Economic and Social Research Council (ESRC). (2011, October 21). Digital worlds can help autistic children to develop social skills. ScienceDaily. Retrieved April 19, 2015 from www.sciencedaily.com/releases/2011/10/111021074534.htm
Economic and Social Research Council (ESRC). "Digital worlds can help autistic children to develop social skills." ScienceDaily. www.sciencedaily.com/releases/2011/10/111021074534.htm (accessed April 19, 2015).

Share This


More From ScienceDaily



More Mind & Brain News

Sunday, April 19, 2015

Featured Research

from universities, journals, and other organizations


Featured Videos

from AP, Reuters, AFP, and other news services

Our Love Of Puppy Dog Eyes Explained By Science

Our Love Of Puppy Dog Eyes Explained By Science

Newsy (Apr. 17, 2015) Researchers found a spike in oxytocin occurs in both humans and dogs when they gaze into each other&apos;s eyes. Video provided by Newsy
Powered by NewsLook.com
Scientists Find Link Between Gestational Diabetes And Autism

Scientists Find Link Between Gestational Diabetes And Autism

Newsy (Apr. 17, 2015) Researchers who analyzed data from over 300,000 kids and their mothers say they&apos;ve found a link between gestational diabetes and autism. Video provided by Newsy
Powered by NewsLook.com
Video Messages Help Reassure Dementia Patients

Video Messages Help Reassure Dementia Patients

AP (Apr. 17, 2015) Family members are prerecording messages as part of a unique pilot program at the Hebrew Home in New York. The videos are trying to help victims of Alzheimer&apos;s disease and other forms of dementia break through the morning fog of forgetfulness. (April 17) Video provided by AP
Powered by NewsLook.com
Common Pain Reliever Might Dull Your Emotions

Common Pain Reliever Might Dull Your Emotions

Newsy (Apr. 16, 2015) Each week, millions of Americans take acetaminophen to dull minor aches and pains. Now researchers say it might blunt life&apos;s highs and lows, too. Video provided by Newsy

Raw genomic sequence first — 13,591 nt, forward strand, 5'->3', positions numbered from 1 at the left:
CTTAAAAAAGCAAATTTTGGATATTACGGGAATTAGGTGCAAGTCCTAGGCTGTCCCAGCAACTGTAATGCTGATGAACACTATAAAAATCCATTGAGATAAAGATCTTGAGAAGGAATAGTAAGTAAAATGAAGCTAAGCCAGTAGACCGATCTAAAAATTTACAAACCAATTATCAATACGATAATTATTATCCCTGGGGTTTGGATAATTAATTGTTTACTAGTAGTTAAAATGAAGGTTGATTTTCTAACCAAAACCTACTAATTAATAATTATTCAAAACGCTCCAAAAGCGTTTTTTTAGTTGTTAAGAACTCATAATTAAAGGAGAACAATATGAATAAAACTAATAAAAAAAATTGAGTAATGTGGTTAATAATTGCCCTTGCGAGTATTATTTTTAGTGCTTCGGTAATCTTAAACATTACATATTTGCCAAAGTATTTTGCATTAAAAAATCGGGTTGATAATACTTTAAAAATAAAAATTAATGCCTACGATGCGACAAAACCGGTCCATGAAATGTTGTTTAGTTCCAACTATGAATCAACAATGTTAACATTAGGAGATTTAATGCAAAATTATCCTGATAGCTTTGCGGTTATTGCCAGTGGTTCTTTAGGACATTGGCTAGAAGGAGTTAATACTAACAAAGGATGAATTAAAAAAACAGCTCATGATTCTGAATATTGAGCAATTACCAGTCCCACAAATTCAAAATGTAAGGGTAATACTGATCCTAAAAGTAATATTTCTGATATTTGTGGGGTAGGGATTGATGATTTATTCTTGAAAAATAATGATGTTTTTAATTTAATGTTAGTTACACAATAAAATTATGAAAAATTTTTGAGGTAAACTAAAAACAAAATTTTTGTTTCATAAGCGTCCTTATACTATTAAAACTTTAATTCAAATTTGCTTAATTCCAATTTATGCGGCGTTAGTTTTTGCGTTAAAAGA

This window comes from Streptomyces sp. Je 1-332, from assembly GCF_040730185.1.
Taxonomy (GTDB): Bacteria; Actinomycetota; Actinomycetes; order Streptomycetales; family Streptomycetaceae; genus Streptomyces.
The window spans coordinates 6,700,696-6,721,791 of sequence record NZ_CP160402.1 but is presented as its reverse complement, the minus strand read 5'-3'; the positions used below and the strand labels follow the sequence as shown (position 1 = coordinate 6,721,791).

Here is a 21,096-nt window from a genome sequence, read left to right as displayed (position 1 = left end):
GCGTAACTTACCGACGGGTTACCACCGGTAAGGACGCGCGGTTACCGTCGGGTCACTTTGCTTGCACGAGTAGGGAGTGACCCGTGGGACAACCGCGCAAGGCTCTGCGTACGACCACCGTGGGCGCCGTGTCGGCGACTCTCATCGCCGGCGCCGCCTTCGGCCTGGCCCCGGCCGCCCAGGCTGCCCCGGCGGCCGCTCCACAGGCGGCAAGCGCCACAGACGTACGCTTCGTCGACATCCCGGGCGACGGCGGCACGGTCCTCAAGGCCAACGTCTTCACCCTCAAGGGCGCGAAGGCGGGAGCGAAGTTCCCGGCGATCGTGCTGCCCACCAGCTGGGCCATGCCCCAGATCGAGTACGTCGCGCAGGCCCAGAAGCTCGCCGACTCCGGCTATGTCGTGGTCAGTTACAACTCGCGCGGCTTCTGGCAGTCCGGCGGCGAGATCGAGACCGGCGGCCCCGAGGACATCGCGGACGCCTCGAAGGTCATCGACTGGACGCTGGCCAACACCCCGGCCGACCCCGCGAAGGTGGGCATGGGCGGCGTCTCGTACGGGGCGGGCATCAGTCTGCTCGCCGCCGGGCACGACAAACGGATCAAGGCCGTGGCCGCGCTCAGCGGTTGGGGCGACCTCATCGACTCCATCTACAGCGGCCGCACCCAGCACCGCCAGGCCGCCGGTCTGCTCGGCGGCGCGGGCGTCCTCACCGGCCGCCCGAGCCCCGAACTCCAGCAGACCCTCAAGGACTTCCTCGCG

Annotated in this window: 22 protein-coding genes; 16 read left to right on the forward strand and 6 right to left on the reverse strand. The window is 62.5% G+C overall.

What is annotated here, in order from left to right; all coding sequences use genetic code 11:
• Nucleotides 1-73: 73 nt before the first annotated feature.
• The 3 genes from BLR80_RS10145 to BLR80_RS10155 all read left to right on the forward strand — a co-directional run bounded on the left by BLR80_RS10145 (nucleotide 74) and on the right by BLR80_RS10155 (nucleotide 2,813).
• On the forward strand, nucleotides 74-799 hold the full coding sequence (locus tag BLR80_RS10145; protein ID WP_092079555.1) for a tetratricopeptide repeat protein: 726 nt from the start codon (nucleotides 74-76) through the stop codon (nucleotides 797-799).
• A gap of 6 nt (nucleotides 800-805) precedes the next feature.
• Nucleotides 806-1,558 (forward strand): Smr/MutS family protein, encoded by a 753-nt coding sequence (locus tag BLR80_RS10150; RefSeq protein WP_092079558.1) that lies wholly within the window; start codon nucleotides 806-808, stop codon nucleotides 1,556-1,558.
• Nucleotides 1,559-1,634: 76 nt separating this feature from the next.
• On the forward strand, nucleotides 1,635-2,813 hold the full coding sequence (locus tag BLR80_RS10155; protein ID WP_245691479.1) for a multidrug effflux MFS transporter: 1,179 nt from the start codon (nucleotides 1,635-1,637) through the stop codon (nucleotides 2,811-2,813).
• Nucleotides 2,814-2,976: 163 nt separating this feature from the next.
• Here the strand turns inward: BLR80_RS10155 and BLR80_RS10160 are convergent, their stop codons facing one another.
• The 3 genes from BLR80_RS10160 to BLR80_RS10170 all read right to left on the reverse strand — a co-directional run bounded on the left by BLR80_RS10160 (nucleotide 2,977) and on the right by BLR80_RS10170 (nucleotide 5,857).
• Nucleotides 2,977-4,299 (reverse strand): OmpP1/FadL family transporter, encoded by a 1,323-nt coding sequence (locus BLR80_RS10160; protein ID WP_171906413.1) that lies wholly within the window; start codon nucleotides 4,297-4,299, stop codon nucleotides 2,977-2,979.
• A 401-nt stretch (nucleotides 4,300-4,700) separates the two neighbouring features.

Powered by NewsLook.com

Search ScienceDaily

Number of stories in archives: 140,361

Find with keyword(s):
Enter a keyword or phrase to search ScienceDaily for related topics and research stories.

Save/Print:
Share:

Breaking News:

Strange & Offbeat Stories


Health & Medicine

Mind & Brain

Living & Well

In Other News

... from NewsDaily.com

Science News

    Health News

      Environment News

        Technology News



          Save/Print:
          Share:

          Free Subscriptions


          Get the latest science news with ScienceDaily's free email newsletters, updated daily and weekly. Or view hourly updated newsfeeds in your RSS reader:

          Get Social & Mobile


          Keep up to date with the latest news from ScienceDaily via social networks and mobile apps:

          Have Feedback?


          Tell us what you think of ScienceDaily -- we welcome both positive and negative comments. Have any problems using the site? Questions?
          Mobile: iPhone Android Web
          Follow: Facebook Twitter Google+
          Subscribe: RSS Feeds Email Newsletters
          Latest Headlines Health & Medicine Mind & Brain Space & Time Matter & Energy Computers & Math Plants & Animals Earth & Climate Fossils & Ruins